The problem with vegetarian diets is that they’re low in lean protein and omega-3 fats. Also, some vegetarians eat refined carbohydrates such as rice, bread, and sugary foods, which lead to weight gain and cavities. Your body is designed to eat lean animal protein—it’s a mistake to cut it out of your diet.

Glycemic Index
Fruits, vegetables, bread, and rice are all examples of carbohydrates. But fruits and vegetables are complex carbohydrates, whereas bread and rice are refined carbohydrates. The difference is that complex carbohydrates have not been processed by milling, grinding, or polishing. This means they contain more nutrients and fiber. Also, they have a lower Glycemic Index (GI). GI is a measure of how quickly carbohydrates are digested into sugar and released in your bloodstream. For example, white rice has a GI of 126 and a baked potato has a GI of 121. Compare this to a GI of 62 for an orange and 52 for an apple.

High-GI foods give you a sugar rush. Your body responds by releasing insulin to lower your blood sugar. But because there’s so much sugar, your body overcompensates and releases too much insulin. This leads to a sugar crash. That’s why you feel tired and sluggish after a big meal of pasta. Over time, the yo-yo spikes in your blood sugar take their toll on your health. Scientists have found that a diet high in sugary foods and refined carbohydrates is associated with obesity, diabetes, and heart disease24,25. In contrast, low-glycemic foods release sugar gradually into your bloodstream. This gives your body time to adjust the amount of insulin and keep your blood sugar steady26. Until 11,000 years ago, no one ate bread, rice, pasta, sugar, or other refined carbohydrates. Stop eating these killer carbs and reclaim your health.

Healthy Foods
A Paleolithic diet is the best for your health. There are six simple rules to follow:
  1. All the lean meats, fish, and seafood you can eat
  2. All the fruits and non-starchy vegetables you can eat
  3. No grains or cereals
  4. No legumes
  5. No dairy products
  6. No processed foods
You may find it surprising that the healthiest diet consists only of lean protein, and fresh fruits and vegetables. After all, the Food Pyramid from the U.S. Department of Agriculture (USDA) recommends grains and dairy products. Unfortunately, farm lobbyists and special interest groups have seen to it that the Food Pyramid is based more on Washington politics than good science.

Humans lived as hunter-gatherers for millions of years before the Food Pyramid was ever dreamed up. That’s why your body functions best on a Paleolithic diet. That being said, it’s hard to say goodbye to all the unhealthy foods right away. To make things easier, I’ve compiled a list of common foods and divided them into three categories8. Eat regularly from the first category, eat in moderation from the second category, and avoid the third category altogether. Over time, adjust your diet so that you’re eating mainly from the first category.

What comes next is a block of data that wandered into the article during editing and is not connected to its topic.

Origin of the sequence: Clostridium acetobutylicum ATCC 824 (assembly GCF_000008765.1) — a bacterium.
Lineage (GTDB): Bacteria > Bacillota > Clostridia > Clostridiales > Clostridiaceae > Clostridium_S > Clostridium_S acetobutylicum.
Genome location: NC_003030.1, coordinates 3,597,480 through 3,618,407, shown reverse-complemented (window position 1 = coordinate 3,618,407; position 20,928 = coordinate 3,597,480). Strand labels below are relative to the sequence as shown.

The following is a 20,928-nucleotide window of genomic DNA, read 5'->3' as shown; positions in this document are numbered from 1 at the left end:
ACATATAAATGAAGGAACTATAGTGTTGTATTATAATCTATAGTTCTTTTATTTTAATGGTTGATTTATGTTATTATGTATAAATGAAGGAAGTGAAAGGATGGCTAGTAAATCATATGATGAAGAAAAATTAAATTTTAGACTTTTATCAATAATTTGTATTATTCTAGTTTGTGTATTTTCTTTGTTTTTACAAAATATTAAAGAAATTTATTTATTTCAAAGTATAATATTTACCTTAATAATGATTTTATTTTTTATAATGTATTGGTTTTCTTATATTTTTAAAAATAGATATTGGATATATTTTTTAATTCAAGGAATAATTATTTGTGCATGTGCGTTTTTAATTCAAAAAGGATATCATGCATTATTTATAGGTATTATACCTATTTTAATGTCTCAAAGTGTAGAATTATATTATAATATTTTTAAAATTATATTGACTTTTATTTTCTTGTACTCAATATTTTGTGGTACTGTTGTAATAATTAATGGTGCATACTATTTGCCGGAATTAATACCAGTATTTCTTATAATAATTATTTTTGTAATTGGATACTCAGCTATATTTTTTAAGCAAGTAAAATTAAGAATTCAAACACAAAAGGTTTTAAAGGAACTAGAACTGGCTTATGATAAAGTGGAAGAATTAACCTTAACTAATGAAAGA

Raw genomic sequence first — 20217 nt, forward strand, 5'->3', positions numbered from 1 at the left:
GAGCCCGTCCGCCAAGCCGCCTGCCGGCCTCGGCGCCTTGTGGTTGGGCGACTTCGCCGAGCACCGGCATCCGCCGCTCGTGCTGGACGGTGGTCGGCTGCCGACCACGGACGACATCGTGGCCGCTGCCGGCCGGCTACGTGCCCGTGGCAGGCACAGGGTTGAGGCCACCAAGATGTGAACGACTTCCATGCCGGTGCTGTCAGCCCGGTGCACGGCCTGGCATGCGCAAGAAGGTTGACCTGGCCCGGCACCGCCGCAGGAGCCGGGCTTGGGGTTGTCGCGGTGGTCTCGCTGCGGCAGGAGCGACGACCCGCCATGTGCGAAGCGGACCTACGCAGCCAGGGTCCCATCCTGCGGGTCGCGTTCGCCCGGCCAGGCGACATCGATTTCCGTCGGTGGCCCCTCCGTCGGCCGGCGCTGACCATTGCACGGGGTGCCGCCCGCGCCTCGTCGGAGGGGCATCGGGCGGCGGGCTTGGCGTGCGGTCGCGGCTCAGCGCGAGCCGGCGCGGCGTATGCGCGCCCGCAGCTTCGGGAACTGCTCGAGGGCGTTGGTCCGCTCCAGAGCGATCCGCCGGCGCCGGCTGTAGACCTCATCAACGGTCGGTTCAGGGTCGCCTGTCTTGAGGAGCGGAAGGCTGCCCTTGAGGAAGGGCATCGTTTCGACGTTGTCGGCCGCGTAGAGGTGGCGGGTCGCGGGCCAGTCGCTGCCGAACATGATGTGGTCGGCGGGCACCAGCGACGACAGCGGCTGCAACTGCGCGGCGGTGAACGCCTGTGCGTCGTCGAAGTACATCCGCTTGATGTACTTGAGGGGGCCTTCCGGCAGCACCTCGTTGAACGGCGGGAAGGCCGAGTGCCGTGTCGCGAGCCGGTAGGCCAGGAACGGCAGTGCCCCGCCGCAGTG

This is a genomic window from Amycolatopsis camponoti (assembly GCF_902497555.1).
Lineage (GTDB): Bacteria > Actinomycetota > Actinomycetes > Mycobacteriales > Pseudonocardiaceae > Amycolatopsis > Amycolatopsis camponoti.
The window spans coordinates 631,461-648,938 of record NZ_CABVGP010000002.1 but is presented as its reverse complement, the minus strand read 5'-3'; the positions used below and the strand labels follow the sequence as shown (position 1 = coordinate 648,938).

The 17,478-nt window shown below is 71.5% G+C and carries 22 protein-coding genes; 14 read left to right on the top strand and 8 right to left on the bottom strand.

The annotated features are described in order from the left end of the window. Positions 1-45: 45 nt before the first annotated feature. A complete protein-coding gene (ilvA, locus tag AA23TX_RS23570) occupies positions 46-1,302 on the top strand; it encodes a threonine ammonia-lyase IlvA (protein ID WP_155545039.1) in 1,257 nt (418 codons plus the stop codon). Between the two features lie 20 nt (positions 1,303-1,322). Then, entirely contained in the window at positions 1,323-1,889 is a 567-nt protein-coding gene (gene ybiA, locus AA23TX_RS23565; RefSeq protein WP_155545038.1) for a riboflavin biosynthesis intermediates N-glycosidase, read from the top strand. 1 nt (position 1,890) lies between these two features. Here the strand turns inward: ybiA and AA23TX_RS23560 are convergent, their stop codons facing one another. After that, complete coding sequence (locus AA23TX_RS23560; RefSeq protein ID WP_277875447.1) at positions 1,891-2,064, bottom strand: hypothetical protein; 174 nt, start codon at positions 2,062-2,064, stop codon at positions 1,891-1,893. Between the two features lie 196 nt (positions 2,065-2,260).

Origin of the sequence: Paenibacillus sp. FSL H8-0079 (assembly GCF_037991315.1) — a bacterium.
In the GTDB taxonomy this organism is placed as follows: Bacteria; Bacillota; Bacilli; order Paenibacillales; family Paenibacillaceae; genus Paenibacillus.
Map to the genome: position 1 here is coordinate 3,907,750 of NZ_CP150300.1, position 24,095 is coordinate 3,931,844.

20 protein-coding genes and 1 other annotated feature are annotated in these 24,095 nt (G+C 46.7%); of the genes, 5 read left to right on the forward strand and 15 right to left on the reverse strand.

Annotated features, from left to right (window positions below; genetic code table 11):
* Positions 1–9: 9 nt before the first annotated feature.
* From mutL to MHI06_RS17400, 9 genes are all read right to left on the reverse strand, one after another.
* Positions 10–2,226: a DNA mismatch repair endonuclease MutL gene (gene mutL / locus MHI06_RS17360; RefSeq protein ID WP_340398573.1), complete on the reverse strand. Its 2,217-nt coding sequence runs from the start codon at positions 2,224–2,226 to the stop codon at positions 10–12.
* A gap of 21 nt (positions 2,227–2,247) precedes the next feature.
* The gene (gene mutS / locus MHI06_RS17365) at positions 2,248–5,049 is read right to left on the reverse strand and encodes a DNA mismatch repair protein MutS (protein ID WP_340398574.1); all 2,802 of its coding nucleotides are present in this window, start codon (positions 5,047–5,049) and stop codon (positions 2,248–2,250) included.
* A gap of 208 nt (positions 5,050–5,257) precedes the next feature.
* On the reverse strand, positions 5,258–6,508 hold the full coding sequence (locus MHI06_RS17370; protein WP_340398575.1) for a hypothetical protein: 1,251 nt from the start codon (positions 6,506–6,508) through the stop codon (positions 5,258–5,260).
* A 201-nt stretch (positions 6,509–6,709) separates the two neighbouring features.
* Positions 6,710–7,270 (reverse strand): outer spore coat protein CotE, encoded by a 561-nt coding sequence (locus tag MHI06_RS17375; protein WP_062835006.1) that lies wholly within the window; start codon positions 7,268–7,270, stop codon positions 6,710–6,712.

What a strange machine man is. You fill him with bread, wine, fish, and radishes, and out come sighs, laughter and dreams.
-Nikos Kazantzakis

Category 1: Eat Regularly
Try to eat lean protein, and fresh fruits and vegetables at every meal. The reason you can eat as much as you want without getting fat is because the fiber from fruits and vegetables make you feel full quickly, and the protein helps you stay full over time. If you can’t find a food on this list, ask yourself whether a caveman would have eaten it.

Lean poultry (white meat, skin removed)
• chicken breast, turkey breast, game hen breasts

Lean pork (trimmed of visible fat)
• pork loin, pork chops
• any other lean cut

Lean beef (trimmed of visible fat)
• flank steak, top sirloin steak, extra-lean ground beef, London broil, chuck steak
• lean veal
• any other lean cut

Other meats
• rabbit meat (any cut)
• goat meat (any cut)

Organ meats
• beef, lamb, pork, and chicken livers
• beef, pork, and lamb tongues
• beef, lamb, and pork marrow
• beef, lamb, and pork “sweetbreads”

Wild meat
• alligator, bear, bison (buffalo), caribou, elk, emu, goose, kangaroo, Muscovy duck, New Zealand cervena deer, ostrich, pheasant, quail, rattlesnake, reindeer, squab, turtle, venison, wild boar, wild turkey, and other wild meats

Fish
• bass, bluefish, cod, drum, eel, flatfish, grouper, haddock, halibut, herring, mackerel, monkfish, mullet, northern pike, orange roughy, perch, red snapper, rockfish, salmon, scrod, shark, striped bass, sunfish, tilapia, trout, tuna, turbot, walleye, fish oil capsules, and other fish

Shellfish
• abalone, clams, crab, crayfish, lobster, mussels, oysters, scallops, shrimp

Fruits
• apple, apricot, banana, blackberries, blueberries, boysenberries, cantaloupe, carambola, cassava melon, cherimoya, cherries, cranberries, figs, gooseberries, grapefruit, grapes, guava, honeydew melon, kiwi, lemon, lime, lychee, mango, nectarine, orange, papaya, passion fruit, peaches, pears, persimmon, pineapple, plums, pomegranate, raspberries, rhubarb, star fruit, strawberries, tangerine, watermelon, and other fruits